A TEN per cent rise in the National Insurance rate comes into effect on Wednesday, creating yet another burden on the already strained wallets of people living under Boris Johnson’s administration.

While mitigation measures will come in from July, raising the minimum threshold to begin payments from £9880 to £12,570 per year, the significant increase will not be welcomed at a time when the cost-of-living crisis looks to be spiralling out of control.

Analysis by the Office for Budget Responsibility, released after the recent Spring Statement, shows people face the highest tax burden in 70 years, and the biggest drop in living standards since records began.

READ MORE: Chancellor has failed to tackle 'worst drop in living standards since 1950s'

Labour said that the UK is the only major economy raising taxes on working people in the middle of a cost-of-living crisis.

The party marked the national insurance rise by sending 15 activists to the Treasury. Dressed as Chancellor Rishi Sunak, each activist held a bill representing one of the tax hikes Sunak has presided over in the past two years.

Campaigners dressed as Rishi Sunak protest outside the Treasury office, London, to coincide with the increase in National Insurance Contributions. Photo: PA

These are:

  • 1 - Corporation tax increase, announced budget 2020
  • 2 - Council tax measures, announced spending round 2020
  • 3 - Reduction in entrepreneurs’ relief for capital gains tax, announced at budget 2020
  • 4 - Corporation tax increase, budget 2021
  • 5 - Income tax personal allowance freeze, budget 2021
  • 6 - Inheritance tax threshold freeze, budget 2021
  • 7 - Capital gains tax annual exempt allowance freeze, budget 2021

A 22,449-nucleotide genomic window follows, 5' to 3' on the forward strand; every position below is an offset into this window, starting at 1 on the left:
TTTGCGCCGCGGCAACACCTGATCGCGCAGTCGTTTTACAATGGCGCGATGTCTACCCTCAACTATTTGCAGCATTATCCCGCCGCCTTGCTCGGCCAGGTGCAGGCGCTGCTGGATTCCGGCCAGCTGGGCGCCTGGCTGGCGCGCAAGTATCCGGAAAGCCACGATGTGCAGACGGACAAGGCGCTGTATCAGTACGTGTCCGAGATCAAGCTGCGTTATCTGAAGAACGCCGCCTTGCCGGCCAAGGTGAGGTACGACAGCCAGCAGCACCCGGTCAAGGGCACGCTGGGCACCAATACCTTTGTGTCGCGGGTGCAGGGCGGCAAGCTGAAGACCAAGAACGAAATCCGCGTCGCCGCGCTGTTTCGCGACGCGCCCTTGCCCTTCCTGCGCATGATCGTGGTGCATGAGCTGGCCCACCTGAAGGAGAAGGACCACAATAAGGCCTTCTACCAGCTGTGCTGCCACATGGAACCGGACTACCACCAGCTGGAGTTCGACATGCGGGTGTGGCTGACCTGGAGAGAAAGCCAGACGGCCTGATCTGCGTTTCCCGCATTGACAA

• 8 - VAT registration threshold for business freeze, budget 2021
  • 9 - Health and social care levy (the National Insurance hike), autumn budget 2021
  • 10 - Dividend tax, autumn budget 2021
  • 11 - Freeze in starting rate band for savings tax, autumn budget 2021
  • 12 - Freeze in adult ISA subscription limit, autumn budget 2021
  • 13 - Income tax basis period reform, autumn budget 2021
  • 14 - Council tax measures, autumn budget 2021
  • 15 - Freeze in student loan repayment threshold, announced January 2022

Pat McFadden, Labour’s shadow chief secretary to the Treasury, said: “Today [Wednesday], our high tax, low growth Chancellor Rishi Sunak will hit households with a tax hike that will reduce living standards and harm our economy. Working families feel more insecure than ever.”

A Treasury spokesperson said: “Exceptional levels of borrowing not seen since the Second World War to support jobs and livelihoods through the pandemic meant we had to make tough decisions to repair the public finances – as well as investing billions in tackling the NHS backlog, reforming social care, and continuing the fight against Covid.

“Despite this, the Tax Plan announced at Spring Statement delivers the biggest cut to personal taxes in over a quarter of a century, reducing the tax burden on working families, driving growth through cutting business taxes, and sharing the proceeds of growth.”